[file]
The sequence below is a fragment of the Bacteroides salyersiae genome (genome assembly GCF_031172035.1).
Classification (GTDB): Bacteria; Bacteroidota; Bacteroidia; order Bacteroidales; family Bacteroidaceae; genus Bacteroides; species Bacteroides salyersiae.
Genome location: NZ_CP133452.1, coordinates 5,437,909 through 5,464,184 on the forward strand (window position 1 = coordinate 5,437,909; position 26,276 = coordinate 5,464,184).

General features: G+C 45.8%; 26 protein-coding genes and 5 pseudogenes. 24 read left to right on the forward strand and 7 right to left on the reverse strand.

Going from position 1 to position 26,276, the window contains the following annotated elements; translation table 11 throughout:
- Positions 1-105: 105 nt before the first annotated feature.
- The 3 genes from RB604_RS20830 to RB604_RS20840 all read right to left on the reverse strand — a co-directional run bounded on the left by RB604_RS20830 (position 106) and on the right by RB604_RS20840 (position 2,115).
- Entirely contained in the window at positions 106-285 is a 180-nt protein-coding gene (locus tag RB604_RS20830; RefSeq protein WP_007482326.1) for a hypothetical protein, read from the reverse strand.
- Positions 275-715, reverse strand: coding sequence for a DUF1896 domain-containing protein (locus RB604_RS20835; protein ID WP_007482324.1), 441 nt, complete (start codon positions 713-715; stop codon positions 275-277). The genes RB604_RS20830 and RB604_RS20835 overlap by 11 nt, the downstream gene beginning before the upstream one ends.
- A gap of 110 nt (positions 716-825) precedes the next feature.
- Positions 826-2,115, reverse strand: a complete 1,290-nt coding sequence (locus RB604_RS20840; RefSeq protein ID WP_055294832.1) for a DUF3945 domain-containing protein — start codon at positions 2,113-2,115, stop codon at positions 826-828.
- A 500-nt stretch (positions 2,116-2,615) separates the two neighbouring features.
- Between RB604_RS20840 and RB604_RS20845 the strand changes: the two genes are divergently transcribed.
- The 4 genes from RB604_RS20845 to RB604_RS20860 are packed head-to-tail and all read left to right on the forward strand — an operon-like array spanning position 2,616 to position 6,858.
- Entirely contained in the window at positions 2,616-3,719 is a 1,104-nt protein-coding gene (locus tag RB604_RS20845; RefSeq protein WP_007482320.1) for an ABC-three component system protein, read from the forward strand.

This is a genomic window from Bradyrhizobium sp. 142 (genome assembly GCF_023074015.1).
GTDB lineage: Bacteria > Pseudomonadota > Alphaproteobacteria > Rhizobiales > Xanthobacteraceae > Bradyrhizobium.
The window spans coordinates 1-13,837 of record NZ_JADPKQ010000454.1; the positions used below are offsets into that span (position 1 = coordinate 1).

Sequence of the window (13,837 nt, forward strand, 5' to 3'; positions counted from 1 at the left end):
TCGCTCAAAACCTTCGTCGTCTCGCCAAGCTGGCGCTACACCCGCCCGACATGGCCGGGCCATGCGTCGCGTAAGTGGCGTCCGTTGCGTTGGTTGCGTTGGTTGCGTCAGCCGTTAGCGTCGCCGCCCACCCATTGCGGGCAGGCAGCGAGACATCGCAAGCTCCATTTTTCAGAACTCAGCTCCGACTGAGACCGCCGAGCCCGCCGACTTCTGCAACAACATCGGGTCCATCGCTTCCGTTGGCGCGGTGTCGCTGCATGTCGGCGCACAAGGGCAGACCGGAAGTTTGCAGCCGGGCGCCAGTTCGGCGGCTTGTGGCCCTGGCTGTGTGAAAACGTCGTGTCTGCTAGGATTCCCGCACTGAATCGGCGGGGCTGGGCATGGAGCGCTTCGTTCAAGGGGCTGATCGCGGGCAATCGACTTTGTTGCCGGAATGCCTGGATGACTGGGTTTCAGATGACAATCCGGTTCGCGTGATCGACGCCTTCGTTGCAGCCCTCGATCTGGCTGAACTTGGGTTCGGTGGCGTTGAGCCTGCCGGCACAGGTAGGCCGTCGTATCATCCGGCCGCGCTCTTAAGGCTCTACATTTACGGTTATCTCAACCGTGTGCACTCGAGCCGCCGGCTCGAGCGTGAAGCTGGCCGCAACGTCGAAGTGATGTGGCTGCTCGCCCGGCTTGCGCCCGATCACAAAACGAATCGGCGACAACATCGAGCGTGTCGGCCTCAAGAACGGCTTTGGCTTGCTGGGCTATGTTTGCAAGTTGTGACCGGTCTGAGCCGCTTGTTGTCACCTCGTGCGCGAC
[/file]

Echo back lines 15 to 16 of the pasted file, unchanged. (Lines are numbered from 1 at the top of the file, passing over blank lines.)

- Entirely contained in the window at positions 2,616-3,719 is a 1,104-nt protein-coding gene (locus tag RB604_RS20845; RefSeq protein WP_007482320.1) for an ABC-three component system protein, read from the forward strand.

This is a genomic window from Bradyrhizobium sp. 142 (genome assembly GCF_023074015.1).